The Texas Longhorns have a Texas-sized problem on their hands. It turns out that their beloved school song, “The Eyes of Texas,” is steeped in racism. They know it, yet they played it last week and they’ll play it this week and they’ll play it next week at sporting events across campus.
The anthem that brings athletes, alums and fans together at the beginning and at the end of games with an arm raised in their familiar, two-fingered “Hook ‘Em Horns” salute traces its roots to a campus minstrel show, in which white performers sang and danced in blackface. It is set to the tune of “I’ve Been Working on the Railroad,” which itself has racist origins. It also takes its name right out of the playbook of Confederate General Robert E. Lee, who, as president of what would become Washington and Lee University, told students, “The eyes of the South are upon you.”
These very significant issues were brought to the attention of university leaders by nearly 40 student-athletes this summer in the midst of the national reckoning over race and police brutality in the wake of the death of George Floyd. On a list of concerns, the athletes’ final one was simple: they called for school officials to replace “The Eyes of Texas” with a new song “without racist undertones.”
Texas football coach Tom Herman even encouraged them to do it, telling his team, according to the Austin American-Statesman, “You’re a minority football player at one of the biggest brands in the country. You have a voice. Use it. And you know, I support them in that.”
It turns out that he really doesn’t, certainly not completely. Several months have gone by and the song still rings out in the football stadium at his team’s games, and in sports facilities across the Texas campus, forcing the athletes to take the stand that university officials so far haven’t shown the courage to do.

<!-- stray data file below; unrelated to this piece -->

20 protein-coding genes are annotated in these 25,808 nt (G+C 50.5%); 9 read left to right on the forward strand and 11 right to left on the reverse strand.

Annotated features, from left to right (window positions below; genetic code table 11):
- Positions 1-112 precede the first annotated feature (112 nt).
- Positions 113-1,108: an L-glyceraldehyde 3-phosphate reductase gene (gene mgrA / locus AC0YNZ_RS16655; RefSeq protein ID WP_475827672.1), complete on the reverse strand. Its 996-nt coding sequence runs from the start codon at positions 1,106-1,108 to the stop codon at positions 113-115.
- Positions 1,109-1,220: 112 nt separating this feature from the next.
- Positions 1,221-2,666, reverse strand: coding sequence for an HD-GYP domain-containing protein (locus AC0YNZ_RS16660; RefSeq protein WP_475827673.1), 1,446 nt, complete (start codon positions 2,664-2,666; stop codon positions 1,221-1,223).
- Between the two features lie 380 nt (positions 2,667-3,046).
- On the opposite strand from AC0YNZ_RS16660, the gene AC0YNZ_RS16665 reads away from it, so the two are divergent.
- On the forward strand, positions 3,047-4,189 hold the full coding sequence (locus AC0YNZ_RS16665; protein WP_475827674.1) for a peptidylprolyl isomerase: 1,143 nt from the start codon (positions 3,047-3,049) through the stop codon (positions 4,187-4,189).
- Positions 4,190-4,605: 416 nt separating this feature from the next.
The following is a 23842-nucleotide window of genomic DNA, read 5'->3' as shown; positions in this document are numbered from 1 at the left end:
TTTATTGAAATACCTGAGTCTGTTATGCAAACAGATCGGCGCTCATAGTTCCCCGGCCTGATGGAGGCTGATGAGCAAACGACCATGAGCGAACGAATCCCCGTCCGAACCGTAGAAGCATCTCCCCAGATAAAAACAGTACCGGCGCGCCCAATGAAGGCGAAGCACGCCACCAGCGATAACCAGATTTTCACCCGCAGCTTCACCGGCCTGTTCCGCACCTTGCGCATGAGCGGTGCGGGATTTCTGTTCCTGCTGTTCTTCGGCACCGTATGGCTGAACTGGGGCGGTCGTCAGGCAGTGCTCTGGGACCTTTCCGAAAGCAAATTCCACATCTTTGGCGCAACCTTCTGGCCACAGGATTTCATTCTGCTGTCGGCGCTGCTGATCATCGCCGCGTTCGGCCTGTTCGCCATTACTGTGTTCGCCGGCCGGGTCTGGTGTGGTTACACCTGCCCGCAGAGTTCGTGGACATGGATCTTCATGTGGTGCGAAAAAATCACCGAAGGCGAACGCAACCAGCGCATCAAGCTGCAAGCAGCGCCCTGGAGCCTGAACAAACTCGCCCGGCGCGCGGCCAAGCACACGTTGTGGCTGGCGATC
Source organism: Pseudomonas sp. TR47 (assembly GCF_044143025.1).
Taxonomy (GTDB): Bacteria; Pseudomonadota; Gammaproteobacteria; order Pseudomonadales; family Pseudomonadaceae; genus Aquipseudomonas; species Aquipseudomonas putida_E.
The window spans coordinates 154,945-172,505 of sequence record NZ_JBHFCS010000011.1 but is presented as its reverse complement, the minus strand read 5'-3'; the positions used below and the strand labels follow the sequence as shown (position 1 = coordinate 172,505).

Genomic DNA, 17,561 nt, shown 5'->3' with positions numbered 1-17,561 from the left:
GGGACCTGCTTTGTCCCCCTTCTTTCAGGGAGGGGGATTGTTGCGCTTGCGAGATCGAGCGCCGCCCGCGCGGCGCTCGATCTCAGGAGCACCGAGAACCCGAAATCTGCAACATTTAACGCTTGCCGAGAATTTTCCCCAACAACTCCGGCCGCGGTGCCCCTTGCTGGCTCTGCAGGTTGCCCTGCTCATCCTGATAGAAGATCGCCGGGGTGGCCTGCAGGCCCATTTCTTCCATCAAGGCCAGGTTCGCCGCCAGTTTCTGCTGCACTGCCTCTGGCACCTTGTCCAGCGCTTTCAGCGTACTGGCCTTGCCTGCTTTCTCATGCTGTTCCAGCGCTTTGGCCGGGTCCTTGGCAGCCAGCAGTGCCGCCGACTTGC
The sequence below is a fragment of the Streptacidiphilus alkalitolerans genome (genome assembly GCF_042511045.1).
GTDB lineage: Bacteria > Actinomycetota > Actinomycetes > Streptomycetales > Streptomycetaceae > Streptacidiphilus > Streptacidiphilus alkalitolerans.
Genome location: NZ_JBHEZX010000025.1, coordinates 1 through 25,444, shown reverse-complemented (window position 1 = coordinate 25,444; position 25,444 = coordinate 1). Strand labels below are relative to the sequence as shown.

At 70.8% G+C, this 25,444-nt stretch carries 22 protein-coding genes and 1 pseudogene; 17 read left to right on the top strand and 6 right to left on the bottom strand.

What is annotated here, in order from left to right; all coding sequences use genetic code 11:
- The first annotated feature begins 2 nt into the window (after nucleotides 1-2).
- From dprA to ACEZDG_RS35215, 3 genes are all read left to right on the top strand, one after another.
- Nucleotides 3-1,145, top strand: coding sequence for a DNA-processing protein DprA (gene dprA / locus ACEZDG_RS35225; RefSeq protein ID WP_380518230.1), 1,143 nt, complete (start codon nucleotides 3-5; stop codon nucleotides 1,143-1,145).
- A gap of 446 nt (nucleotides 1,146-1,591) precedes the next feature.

After one victory earlier this month, the volleyball players gathered in a huddle, refusing to acknowledge the song as it played in the arena. After the football team’s loss to Oklahoma at the Cotton Bowl on Oct. 10, Texas quarterback Sam Ehlinger was seen standing alone for the playing of the song, while most of his teammates had left the field, apparently to avoid it. Even the Texas marching band doesn’t want to play the song and won’t attend Saturday’s home game with Baylor, according to The Daily Texan.
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Some Texas fans (and donors, we would presume) reportedly were furious that only Ehlinger was pictured sticking around to honor the controversial song. That kind of feedback probably speaks volumes about the inaction of university leaders.
To be fair, those leaders have done something: they have formed a committee that is reviewing the history of the song and is expected to report back in January. But this is October, and Texas is in the middle of a full-blown controversy right now, a controversy entirely of its own making, a controversy so pervasive that Herman had to start his weekly press conference last week talking not about football, but by reading a statement about a darn song.
“There are very strong emotions on both sides,” he said, adding that he will “encourage” his players to stay on the field after games for the song, but it will not be mandatory.
Knowing how much football coaches despise distractions, and knowing how bad songs with racist roots can be, it’s mystifying that Herman hasn’t publicly been able to muster a better answer, something like, “Let’s get a new song.”
Tradition is lovely until we realize it’s racist or sexist or just plain awful. This is the situation University of Texas leaders now are in, the same kind of pickle that the Washington Football Team found itself in with its racist name that was defended for years as “tradition.” We know how that worked out.
We also can guess how this will work out. The pandemic and the Black Lives Matter movement have exposed weak leadership everywhere in this country. Clearly, there’s an abundance of it in Austin. The sooner Texas officials act like true leaders and get a new song, the better off their athletic program, and their campus, will be.